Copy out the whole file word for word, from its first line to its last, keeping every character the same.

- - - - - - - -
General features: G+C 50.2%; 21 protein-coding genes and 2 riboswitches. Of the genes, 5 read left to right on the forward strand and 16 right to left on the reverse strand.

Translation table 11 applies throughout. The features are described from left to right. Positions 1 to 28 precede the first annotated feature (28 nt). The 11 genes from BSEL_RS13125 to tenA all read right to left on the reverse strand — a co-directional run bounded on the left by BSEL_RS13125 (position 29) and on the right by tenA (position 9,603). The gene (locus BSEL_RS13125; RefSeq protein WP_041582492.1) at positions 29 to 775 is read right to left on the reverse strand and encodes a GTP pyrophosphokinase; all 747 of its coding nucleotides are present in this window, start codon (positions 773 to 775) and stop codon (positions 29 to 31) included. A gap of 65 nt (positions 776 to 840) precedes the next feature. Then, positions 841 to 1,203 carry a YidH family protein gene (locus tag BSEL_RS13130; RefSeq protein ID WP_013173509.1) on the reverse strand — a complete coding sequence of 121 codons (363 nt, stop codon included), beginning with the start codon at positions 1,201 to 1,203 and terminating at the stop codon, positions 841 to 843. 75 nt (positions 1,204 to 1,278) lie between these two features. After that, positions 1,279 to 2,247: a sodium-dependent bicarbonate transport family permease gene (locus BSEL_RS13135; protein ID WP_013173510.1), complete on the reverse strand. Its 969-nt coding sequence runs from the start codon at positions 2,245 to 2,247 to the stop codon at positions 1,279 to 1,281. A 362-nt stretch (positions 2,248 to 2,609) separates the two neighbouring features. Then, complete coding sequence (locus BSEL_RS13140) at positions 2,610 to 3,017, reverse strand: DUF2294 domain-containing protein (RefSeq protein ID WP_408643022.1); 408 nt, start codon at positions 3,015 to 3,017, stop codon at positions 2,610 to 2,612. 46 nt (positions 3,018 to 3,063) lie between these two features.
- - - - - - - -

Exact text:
General features: G+C 50.2%; 21 protein-coding genes and 2 riboswitches. Of the genes, 5 read left to right on the forward strand and 16 right to left on the reverse strand.

Translation table 11 applies throughout. The features are described from left to right. Positions 1 to 28 precede the first annotated feature (28 nt). The 11 genes from BSEL_RS13125 to tenA all read right to left on the reverse strand — a co-directional run bounded on the left by BSEL_RS13125 (position 29) and on the right by tenA (position 9,603). The gene (locus BSEL_RS13125; RefSeq protein WP_041582492.1) at positions 29 to 775 is read right to left on the reverse strand and encodes a GTP pyrophosphokinase; all 747 of its coding nucleotides are present in this window, start codon (positions 773 to 775) and stop codon (positions 29 to 31) included. A gap of 65 nt (positions 776 to 840) precedes the next feature. Then, positions 841 to 1,203 carry a YidH family protein gene (locus tag BSEL_RS13130; RefSeq protein ID WP_013173509.1) on the reverse strand — a complete coding sequence of 121 codons (363 nt, stop codon included), beginning with the start codon at positions 1,201 to 1,203 and terminating at the stop codon, positions 841 to 843. 75 nt (positions 1,204 to 1,278) lie between these two features. After that, positions 1,279 to 2,247: a sodium-dependent bicarbonate transport family permease gene (locus BSEL_RS13135; protein ID WP_013173510.1), complete on the reverse strand. Its 969-nt coding sequence runs from the start codon at positions 2,245 to 2,247 to the stop codon at positions 1,279 to 1,281. A 362-nt stretch (positions 2,248 to 2,609) separates the two neighbouring features. Then, complete coding sequence (locus BSEL_RS13140) at positions 2,610 to 3,017, reverse strand: DUF2294 domain-containing protein (RefSeq protein ID WP_408643022.1); 408 nt, start codon at positions 3,015 to 3,017, stop codon at positions 2,610 to 2,612. 46 nt (positions 3,018 to 3,063) lie between these two features.